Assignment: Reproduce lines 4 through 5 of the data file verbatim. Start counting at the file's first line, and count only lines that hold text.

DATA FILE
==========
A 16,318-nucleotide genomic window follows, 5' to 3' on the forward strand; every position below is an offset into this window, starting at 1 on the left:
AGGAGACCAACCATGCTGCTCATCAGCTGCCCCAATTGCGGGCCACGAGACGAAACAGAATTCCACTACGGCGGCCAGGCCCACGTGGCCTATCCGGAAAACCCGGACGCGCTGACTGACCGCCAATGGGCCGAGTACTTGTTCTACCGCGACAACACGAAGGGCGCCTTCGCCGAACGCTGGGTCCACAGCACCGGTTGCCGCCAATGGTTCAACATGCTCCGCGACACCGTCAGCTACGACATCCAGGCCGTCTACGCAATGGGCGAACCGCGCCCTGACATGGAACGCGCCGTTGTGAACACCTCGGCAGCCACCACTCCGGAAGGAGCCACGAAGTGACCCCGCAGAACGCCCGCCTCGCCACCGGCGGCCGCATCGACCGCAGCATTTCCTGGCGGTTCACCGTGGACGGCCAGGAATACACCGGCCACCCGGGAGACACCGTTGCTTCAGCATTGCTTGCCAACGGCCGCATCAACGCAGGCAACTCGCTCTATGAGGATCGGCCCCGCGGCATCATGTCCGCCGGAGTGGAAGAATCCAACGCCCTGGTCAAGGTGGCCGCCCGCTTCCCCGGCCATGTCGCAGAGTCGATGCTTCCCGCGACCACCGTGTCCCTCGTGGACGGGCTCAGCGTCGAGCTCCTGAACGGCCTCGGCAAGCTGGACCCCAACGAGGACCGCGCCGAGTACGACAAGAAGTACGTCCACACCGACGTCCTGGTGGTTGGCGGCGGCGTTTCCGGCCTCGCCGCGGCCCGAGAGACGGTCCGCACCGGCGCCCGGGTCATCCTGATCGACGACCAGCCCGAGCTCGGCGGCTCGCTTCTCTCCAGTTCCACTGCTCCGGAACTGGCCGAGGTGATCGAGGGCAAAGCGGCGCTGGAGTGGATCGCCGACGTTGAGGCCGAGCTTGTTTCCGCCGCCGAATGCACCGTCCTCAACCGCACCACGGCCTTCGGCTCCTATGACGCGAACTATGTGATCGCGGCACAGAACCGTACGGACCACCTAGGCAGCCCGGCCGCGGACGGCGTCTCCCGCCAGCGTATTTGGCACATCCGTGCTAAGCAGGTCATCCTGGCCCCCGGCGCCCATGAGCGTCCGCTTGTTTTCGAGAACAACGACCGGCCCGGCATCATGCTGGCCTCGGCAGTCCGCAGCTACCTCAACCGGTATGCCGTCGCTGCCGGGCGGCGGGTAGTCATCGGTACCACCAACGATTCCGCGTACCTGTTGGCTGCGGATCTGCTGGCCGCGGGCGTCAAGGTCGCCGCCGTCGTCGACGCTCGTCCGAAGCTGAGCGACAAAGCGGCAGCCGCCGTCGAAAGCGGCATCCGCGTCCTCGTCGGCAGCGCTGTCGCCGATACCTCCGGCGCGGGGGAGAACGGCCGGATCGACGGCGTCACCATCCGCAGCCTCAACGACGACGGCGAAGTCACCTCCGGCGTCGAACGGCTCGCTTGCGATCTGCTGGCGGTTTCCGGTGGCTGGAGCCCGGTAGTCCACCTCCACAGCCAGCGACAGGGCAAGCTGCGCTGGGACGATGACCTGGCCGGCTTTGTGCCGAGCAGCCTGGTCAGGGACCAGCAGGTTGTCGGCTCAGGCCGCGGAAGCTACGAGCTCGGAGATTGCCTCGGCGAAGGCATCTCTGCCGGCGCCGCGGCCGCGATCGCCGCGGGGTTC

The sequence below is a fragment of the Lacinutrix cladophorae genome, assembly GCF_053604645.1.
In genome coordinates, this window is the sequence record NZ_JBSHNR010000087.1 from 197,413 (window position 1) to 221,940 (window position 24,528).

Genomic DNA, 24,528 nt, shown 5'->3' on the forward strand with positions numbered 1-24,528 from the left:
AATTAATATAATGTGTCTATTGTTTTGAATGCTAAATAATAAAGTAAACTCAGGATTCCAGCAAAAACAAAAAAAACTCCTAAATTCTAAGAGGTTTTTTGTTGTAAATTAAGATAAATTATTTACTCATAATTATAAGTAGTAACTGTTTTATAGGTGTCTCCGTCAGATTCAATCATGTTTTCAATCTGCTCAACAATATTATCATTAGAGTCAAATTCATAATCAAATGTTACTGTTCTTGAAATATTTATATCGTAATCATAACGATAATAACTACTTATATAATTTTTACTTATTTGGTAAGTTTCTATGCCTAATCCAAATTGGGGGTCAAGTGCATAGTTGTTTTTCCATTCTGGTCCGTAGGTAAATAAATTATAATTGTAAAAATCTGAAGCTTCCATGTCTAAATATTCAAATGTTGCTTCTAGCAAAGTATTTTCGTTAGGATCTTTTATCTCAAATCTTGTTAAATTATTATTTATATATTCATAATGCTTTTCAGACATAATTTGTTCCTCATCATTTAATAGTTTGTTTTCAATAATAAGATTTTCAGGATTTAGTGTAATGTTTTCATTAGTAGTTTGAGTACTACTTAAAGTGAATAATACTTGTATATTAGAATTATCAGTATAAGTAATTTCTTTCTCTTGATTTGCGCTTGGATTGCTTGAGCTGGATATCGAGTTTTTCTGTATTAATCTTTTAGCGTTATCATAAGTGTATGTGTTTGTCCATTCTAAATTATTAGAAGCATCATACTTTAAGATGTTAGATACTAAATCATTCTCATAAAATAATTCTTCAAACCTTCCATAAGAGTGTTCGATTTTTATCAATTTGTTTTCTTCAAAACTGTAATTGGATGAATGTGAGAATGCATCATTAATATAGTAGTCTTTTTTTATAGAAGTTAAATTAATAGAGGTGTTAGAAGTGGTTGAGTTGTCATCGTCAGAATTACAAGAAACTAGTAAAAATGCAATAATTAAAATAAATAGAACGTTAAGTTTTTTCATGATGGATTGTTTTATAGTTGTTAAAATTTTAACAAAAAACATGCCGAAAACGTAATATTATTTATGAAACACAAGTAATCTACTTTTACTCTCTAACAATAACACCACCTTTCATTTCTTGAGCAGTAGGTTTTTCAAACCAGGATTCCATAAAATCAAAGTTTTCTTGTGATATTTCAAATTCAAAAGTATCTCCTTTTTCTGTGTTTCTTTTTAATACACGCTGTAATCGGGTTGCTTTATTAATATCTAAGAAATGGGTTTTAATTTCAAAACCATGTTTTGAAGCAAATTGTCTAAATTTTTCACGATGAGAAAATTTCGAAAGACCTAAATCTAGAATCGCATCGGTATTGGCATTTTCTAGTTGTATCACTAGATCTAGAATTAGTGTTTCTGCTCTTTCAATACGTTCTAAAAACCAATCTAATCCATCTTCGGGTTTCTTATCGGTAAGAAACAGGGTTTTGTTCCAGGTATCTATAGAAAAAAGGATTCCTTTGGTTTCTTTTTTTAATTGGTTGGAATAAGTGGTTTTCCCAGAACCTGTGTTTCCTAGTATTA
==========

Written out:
In genome coordinates, this window is the sequence record NZ_JBSHNR010000087.1 from 197,413 (window position 1) to 221,940 (window position 24,528).

Genomic DNA, 24,528 nt, shown 5'->3' on the forward strand with positions numbered 1-24,528 from the left: